Dealing with Challenging Students | Origin: ED104

This is a general discussion forum for the following learning topic:

Class Management Strategies--> Dealing with Challenging Students

Post what you've learned about this topic and how you intend to apply it. Feel free to post questions and comments too.

I do have some students in my class that are inattentive, using their cell phones,ipads, computers or doodling.  And, as you stated, i do walk toward them and immediately they put their devices down.  In addition,  I  have had some "Center-Staged Sudents".  I love both your ideas about asking them to be "observers" and taking notes.  But my favorite idea is "Using it Wisely.  I think it gvies the students reponsibity in adding good conversation about the topic.

Informative at teaching techniques for inattentive students or center stage. Make your presense known, inspire or motivate your students with guest speakers. Creating question cards, or meeting minute notes for students to review at the end of class. 

It's very informative about how to deal with different student personality types with different strategies.

great presentation

 

Good ideas on how to deal with "Center Stage" students

This module helps to understand how to deal the diverse classroom that we would have, which is great! 

 

I have gained some good insight in how to treat and interact with different types of student (i.e. innatentive, unprepared etc.) 

 

Make sure to include all students in discussions and activities.  Usually inattentive students are lacking the knowledge, help these students through this.  Lots of good information.

I've had challenging students that with simply walking over to them and just standing by them while giving a lesson is enough to bring them back in to the lesson. The next step would be to ask their view on the concept or lesson ask to give value to their contribution. With a more drastic approach I will ask the learner to see me after class. This usually has the learner self evaluating his position in the class and will self correct. But a coaching after class along with the prior mentioned, works with a higher disruptive non compliant student.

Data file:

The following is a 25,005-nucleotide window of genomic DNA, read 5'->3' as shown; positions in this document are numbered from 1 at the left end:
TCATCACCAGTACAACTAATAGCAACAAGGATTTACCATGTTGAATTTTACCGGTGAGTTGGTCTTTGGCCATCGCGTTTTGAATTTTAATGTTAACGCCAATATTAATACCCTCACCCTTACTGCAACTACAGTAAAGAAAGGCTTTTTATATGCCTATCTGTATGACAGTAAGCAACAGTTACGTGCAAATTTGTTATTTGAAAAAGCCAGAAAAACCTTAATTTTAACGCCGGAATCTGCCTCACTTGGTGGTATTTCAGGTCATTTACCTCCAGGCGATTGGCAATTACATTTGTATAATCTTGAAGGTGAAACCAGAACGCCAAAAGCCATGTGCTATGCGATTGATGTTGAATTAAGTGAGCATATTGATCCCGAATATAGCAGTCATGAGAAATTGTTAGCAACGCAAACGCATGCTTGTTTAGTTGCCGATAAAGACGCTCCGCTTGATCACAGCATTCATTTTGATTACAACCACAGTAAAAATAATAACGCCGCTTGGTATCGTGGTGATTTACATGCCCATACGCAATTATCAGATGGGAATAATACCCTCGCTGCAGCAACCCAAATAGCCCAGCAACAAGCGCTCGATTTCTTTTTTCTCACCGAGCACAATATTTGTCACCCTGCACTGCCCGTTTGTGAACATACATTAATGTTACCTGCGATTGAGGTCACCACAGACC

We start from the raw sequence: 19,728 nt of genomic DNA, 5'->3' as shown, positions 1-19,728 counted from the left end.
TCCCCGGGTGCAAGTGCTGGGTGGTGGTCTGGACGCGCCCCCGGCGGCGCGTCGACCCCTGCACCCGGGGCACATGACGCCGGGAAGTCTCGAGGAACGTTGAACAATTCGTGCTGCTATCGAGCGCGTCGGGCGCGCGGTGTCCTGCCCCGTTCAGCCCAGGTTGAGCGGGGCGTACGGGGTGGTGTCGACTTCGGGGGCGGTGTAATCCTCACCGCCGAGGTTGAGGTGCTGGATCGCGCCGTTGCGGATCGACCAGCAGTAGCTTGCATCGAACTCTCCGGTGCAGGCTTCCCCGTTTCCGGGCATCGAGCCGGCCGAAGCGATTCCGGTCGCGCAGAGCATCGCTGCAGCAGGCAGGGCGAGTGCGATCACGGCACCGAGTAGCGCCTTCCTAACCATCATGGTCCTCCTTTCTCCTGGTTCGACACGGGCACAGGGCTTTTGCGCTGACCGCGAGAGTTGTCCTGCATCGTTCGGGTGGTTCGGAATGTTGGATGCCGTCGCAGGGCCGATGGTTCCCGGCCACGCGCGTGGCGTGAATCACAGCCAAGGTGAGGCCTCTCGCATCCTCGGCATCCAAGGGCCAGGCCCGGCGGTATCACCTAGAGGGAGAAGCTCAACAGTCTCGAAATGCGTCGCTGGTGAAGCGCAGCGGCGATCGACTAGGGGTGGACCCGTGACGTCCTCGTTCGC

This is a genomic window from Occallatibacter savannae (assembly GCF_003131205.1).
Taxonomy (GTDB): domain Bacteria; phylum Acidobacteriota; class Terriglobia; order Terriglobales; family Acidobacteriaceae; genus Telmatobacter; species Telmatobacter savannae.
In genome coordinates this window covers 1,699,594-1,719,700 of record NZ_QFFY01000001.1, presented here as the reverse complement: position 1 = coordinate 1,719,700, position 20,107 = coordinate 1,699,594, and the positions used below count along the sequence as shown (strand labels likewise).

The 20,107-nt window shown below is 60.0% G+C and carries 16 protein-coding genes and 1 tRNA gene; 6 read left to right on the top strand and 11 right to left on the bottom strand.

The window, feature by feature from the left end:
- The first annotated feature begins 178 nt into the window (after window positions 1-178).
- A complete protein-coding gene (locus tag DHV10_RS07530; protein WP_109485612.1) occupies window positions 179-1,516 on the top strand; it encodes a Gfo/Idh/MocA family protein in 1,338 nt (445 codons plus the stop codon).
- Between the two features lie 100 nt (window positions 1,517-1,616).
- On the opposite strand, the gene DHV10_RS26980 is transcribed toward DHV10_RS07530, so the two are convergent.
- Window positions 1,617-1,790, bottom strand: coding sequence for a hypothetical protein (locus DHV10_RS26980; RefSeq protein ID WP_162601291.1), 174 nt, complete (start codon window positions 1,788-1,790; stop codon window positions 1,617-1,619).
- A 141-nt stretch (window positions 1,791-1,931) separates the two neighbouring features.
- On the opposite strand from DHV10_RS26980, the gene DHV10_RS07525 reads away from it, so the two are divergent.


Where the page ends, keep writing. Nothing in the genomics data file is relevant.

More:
I think the approach of speaking to a student after class is a good idea, although not always possible.  If this situation arises, I try to speak to a student to gauge a situation before the next class.  The occupying of a aposition near a person who may be disruptive is helpful advice too.

Yes I think we all have both of those types of students in our classes. I like the idea of the center stage student being the class note take per say. And walking around the class to let students know that you are watching and paying attention to them. Set standards also in class for that behavio.

Moving to the area where the inattentive students are sitting is an easy way of trying to redirect their behavior. Your presence will often get them to put away the distractions, cease talking, or at least pretend to be interested in the class.

As stated in the  module, there will always be challenging students. The module presented different strategies on handling these students. However, as a new instructor, this will take time for me to master. Like any other skill, this will need practice. 

speak with students who are being loud and trying to take the attention off the class. 

 

Include all students in discussion and group activities to keep everyone engaged. 

I have students who like to be the center of attention. I think it's best to include them in classroom discussions, but not let them take over a class. Also, don't ignore the quiter students.

 

I have learned how to manage different types of students in the class room, and that each type of student can help facilitate class learning if addressed appropriately. 

i learned how student behaviors can be held accountable by various stratagies.

It may be helpful to give students 5 colored cards to hand in each time they want to speak in class.  This may help students to prioritize sharing in class and allow for an even distribution of participation.